Protecting your future finances with a comprehensive estate plan
Despite common misperceptions, estate planning is relevant to everyone. While Prince certainly suffered for the lack of any estate planning documents, it is not just the wealthy and famous who must leave directions regarding their finances and medical care to loved ones. In fact, every single boomer should have a financial and health care directive in place to protect themselves and their future finances and medical care.
More seniors living with chronic disease
While people can expect to live well, and for longer, than many previous generations, boomers still face the prospect of living with a chronic illness. According to the AARP, four out of five seniors are living with a chronic disease. And according to numerous demographical studies, by 2050 approximately 20 percent of the population will be over age 65. Nor is it just health concerns that boomers should guard against. According to a MetLife study from 2011, financial exploitation costs seniors $2.9 billion per year. An Allianz study found that elder fraud victims lose $30,000 on average.
That means having a plan in place to guard financial, physical and mental health are extremely important as boomers enter retirement or continue to enjoy retirement. Nor is it just a matter of planning in case you become afflicted with Alzheimer’s disease or dementia. In many cases, financial powers of attorney are needed before
An estate plan guards against more than just estate taxes
A comprehensive estate plan will include protections for your medical care and finances, should you be unable to manage them yourself. A financial power of attorney can name a trusted relative, friend or financial institution to manage your financial well-being in the event you can no longer manage them yourself. Importantly, legal protections exist in New York for how a financial power of attorney can use his or her authority. In other words, financial powers of attorney come with fiduciary duties. A fiduciary duty means that your named financial power of attorney must always act with your best interests in mind. Legal repercussions exist if he or she does not.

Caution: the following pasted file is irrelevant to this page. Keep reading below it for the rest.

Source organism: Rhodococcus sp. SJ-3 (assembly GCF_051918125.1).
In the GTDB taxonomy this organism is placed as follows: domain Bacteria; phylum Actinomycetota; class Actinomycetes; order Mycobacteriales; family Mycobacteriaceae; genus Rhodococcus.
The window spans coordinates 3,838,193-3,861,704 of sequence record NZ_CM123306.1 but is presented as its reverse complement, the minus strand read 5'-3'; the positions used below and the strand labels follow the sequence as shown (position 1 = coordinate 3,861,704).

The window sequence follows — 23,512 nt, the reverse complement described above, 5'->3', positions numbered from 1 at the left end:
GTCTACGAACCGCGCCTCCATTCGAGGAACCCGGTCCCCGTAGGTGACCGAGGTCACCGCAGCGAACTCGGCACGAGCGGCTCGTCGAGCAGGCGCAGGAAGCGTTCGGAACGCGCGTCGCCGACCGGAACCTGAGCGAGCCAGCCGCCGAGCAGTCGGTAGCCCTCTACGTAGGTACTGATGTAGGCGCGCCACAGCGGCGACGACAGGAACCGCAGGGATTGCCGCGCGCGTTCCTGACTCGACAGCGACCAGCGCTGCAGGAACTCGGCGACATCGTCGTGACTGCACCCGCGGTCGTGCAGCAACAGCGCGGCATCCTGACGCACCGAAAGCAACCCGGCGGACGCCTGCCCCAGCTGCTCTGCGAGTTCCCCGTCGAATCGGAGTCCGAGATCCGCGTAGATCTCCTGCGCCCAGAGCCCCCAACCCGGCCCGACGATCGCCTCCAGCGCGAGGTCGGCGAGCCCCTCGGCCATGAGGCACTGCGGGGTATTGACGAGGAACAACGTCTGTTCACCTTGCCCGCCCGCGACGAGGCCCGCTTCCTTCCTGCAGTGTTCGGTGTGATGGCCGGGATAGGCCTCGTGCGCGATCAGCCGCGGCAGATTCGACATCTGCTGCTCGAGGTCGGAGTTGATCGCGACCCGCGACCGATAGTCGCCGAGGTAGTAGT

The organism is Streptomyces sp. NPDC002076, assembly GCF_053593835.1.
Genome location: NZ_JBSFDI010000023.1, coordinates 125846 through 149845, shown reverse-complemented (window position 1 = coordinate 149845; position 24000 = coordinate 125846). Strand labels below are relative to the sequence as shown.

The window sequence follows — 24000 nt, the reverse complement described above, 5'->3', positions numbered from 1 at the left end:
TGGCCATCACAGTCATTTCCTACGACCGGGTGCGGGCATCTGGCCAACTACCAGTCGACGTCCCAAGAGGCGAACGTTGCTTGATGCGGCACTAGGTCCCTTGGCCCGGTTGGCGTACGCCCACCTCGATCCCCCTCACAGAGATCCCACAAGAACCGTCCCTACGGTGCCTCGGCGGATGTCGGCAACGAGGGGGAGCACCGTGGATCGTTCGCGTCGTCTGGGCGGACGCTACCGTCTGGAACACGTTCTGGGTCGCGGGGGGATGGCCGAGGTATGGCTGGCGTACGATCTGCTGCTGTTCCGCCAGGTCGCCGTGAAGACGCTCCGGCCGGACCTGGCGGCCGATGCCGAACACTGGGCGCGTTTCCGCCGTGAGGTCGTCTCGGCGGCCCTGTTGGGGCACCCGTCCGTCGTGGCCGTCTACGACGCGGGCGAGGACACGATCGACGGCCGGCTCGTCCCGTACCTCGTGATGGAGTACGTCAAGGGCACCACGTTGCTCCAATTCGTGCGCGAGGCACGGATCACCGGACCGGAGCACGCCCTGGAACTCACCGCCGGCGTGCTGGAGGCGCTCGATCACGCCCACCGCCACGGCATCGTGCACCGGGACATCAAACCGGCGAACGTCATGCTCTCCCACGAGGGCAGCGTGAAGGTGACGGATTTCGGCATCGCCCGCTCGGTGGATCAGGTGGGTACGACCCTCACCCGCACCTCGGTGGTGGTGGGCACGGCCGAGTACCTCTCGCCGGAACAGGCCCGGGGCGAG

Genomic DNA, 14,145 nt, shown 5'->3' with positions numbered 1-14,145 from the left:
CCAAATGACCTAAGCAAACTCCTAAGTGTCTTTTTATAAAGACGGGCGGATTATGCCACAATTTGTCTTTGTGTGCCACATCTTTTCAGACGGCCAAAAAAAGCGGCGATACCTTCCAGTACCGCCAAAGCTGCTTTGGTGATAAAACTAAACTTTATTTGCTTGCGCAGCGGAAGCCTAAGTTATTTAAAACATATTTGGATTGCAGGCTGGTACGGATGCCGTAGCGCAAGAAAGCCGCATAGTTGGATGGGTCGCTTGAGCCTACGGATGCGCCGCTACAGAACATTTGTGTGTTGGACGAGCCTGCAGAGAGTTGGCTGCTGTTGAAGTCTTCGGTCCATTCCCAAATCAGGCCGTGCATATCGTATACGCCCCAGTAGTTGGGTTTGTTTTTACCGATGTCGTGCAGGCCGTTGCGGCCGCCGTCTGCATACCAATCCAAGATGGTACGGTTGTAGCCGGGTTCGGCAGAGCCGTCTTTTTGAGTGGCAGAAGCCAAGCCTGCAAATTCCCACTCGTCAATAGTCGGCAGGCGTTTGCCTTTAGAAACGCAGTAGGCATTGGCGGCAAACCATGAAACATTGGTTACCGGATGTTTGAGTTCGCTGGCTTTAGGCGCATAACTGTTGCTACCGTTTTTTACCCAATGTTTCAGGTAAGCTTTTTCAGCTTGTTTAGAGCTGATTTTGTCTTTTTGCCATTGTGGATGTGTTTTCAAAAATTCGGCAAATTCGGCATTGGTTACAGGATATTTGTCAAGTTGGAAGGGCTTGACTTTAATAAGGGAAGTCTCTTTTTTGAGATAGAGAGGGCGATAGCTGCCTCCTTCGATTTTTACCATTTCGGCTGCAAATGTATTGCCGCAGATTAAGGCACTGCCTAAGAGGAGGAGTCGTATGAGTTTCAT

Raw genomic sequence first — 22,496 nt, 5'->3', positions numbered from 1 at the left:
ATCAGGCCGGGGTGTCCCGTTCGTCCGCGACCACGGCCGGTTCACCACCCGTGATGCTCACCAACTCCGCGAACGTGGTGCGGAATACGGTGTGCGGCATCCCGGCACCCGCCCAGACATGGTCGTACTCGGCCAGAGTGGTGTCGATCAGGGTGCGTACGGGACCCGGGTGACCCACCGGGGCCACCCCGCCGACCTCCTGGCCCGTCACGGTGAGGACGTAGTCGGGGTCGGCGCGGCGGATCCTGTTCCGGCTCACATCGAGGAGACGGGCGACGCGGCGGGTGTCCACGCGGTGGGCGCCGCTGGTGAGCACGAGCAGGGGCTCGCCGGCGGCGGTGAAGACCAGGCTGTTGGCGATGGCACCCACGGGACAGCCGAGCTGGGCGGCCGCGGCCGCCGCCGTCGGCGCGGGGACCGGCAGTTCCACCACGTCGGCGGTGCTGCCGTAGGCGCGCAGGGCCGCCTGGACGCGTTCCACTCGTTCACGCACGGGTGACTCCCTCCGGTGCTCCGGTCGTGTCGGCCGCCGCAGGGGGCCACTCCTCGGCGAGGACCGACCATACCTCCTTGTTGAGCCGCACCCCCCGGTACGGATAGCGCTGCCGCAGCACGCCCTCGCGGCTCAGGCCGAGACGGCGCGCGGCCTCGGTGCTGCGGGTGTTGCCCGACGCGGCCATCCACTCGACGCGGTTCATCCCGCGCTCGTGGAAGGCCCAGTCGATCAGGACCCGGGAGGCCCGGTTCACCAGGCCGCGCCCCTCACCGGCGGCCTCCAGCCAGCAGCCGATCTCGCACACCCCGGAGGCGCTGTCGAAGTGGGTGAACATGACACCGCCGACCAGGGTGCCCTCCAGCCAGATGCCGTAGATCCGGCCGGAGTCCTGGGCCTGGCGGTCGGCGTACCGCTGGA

Keep these tips in mind when creating or modifying your financial power of attorney documents
The following three considerations are integral to determining who should be your financial power of attorney:
- They must be capable. A financial power of attorney must be able to manage your own finances, in addition to his or her own. Your children or other close relative may or may not be the right choice.
- You must be able to work together. While we often think of mental incapacity as an extreme situation, such as end-stage Alzheimer’s disease, in reality most of us need help with finances before we reach a stage where we are considered mentally incapacitated.
- Establish a baseline. Talk with your named POA regarding how well you manage finances and when you want them to step in. Do you want them to help you pay bills, so you can concentrate on other things? Or do you want them to be hands-off and only step in when absolutely necessary?
If you have questions about financial powers of attorney or protecting your financial and medical health through an estate plan, contact an experienced estate planning attorney to discuss your situation and legal options.